Although people who did not take part in team sports were twice as likely to become smokers as those who played sports, "in both team sports participants and nonparticipants, the proportion of established smokers increased from lowest to highest levels of movie smoking exposure by the same amount, 19.3 percent," the researchers wrote.
In addition, smokers were more likely to be male, older, have parents with lower levels of education, have more friends who smoked, have parents who smoked, have poorer school performance and be more likely to engage in risky behaviors. Smokers were also less likely to be in school when they were 16 to 21, the researchers found.
Dr. David L. Katz, director of the Prevention Research Center at Yale University School of Medicine, said the powerful effects of films can be overcome by making children realize the dangers of smoking.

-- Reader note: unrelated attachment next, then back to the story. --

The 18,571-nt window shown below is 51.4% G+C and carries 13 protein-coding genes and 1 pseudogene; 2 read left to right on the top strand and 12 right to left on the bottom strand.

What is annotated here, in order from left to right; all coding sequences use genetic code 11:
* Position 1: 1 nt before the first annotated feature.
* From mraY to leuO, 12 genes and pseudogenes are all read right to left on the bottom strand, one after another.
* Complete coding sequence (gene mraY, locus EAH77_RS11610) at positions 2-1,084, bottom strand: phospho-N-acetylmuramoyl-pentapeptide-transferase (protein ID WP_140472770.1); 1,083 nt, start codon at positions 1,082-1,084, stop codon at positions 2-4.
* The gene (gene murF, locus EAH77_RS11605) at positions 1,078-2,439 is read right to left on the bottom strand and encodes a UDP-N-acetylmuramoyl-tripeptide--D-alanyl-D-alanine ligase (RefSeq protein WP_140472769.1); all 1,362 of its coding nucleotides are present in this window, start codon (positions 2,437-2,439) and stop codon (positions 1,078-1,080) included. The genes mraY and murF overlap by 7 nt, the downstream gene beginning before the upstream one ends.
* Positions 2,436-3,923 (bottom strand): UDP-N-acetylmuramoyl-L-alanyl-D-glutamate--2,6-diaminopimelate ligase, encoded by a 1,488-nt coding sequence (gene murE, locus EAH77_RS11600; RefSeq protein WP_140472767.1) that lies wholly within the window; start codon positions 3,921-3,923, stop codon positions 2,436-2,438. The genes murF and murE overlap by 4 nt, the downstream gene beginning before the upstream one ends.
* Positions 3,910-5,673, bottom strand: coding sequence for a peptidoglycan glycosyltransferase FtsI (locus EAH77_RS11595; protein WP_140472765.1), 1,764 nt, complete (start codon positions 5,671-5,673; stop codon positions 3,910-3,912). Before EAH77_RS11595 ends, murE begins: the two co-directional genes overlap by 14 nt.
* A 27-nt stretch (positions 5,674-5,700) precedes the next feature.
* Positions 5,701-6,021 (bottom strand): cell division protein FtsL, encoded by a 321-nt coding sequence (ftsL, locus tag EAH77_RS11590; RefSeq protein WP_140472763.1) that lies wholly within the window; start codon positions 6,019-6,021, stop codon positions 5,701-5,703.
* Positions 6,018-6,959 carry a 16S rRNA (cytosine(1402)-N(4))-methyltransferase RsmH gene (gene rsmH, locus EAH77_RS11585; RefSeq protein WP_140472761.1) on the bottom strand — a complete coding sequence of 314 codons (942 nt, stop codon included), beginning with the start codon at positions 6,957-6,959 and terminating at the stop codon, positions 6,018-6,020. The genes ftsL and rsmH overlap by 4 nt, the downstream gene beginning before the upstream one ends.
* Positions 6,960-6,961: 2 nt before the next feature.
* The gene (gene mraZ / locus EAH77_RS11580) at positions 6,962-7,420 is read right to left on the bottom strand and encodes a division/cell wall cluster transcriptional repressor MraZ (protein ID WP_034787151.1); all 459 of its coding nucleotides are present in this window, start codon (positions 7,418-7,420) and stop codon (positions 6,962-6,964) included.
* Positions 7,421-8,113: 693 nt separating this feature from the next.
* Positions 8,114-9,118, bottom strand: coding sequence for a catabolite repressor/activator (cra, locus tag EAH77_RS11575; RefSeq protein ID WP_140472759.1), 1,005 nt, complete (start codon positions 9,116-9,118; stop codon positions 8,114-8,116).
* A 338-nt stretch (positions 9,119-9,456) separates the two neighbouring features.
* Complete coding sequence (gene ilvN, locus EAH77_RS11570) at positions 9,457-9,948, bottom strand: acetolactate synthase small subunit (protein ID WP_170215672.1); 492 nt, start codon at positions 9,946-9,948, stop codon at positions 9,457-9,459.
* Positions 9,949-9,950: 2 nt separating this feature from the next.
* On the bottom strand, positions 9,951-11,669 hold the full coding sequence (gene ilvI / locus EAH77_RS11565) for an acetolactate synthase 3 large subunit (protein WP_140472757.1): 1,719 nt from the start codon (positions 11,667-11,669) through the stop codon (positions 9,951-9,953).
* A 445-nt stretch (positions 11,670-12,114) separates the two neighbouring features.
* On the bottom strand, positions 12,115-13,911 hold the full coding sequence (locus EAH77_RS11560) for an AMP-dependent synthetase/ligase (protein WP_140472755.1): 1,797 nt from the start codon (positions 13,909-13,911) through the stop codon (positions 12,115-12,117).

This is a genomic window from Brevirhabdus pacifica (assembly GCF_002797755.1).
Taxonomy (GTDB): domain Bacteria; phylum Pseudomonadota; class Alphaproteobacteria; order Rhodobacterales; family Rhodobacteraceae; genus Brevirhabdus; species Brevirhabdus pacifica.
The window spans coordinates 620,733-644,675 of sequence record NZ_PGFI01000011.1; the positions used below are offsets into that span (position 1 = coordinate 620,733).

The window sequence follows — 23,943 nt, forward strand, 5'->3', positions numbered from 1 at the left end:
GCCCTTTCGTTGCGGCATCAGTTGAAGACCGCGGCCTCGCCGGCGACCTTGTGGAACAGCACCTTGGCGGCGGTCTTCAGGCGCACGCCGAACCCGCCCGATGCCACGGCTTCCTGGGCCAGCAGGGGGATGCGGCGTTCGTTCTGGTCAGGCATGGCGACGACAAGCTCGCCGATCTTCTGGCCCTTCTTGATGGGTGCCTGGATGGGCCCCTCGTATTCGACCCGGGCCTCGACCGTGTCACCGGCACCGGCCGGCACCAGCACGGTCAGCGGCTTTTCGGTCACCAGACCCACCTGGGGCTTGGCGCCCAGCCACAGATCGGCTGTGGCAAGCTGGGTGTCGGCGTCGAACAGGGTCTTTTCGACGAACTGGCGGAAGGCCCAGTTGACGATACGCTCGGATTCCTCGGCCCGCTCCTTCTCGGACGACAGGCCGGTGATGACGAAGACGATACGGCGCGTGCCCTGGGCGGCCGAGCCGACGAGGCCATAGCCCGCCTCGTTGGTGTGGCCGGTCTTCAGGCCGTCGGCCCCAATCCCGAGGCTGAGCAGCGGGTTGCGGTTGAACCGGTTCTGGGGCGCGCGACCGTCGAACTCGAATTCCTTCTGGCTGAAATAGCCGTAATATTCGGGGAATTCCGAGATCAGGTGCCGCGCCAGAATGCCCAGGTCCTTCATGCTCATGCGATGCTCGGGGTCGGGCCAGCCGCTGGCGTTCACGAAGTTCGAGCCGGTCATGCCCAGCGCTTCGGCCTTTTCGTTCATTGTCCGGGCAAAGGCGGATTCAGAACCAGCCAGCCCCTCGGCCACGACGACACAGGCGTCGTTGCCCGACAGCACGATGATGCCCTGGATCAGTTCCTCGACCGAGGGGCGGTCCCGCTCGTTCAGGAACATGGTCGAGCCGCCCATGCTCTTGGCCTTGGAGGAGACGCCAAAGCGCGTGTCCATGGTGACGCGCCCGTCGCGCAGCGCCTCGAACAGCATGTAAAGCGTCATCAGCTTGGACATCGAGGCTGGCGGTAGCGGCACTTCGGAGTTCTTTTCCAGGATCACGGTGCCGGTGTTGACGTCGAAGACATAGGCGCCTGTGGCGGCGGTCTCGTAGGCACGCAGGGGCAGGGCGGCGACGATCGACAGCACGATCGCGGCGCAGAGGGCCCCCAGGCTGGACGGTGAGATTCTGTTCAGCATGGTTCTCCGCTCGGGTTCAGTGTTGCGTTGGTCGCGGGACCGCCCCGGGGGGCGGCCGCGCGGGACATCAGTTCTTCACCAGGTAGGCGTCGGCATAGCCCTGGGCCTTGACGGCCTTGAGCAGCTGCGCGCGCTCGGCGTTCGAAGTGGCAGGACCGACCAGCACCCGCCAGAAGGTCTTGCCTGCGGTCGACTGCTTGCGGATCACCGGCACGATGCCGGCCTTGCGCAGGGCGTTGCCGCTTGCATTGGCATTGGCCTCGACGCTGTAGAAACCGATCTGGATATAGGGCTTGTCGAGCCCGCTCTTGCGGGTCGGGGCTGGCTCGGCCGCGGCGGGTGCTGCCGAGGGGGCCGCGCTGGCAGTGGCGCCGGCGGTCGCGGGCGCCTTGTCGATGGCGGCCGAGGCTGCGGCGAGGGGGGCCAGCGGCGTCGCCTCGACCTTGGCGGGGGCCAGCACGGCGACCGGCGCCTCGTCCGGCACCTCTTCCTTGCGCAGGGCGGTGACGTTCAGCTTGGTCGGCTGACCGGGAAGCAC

"The power of survey research of this kind to establish cause-and-effect is limited, but the conclusions reached here with data are consistent with those suggested by common sense," Katz said.
Smoking in movies often associates cigarettes with sophistication. And the more of this children see, the more inclined they are to see cigarette use in a favorable light, Katz said. "The findings here lend support to efforts to purge smoking from the movies to help reduce rates of smoking initiation by young people," he said.
The findings with regard to team sport participation are even stronger, Katz said. "This study can't tell us whether kids who smoke are less likely to play sports, or vice versa, but both are likely. The physical demands of sport, and the culture of fitness, both discourage tobacco use," he said.
"Overall, this paper suggests that the attitudes toward smoking in the culture that surrounds a child are apt to affect the attitude, and behavior, of that child," Katz said. "Our job is to raise every child in a culture that denigrates sm
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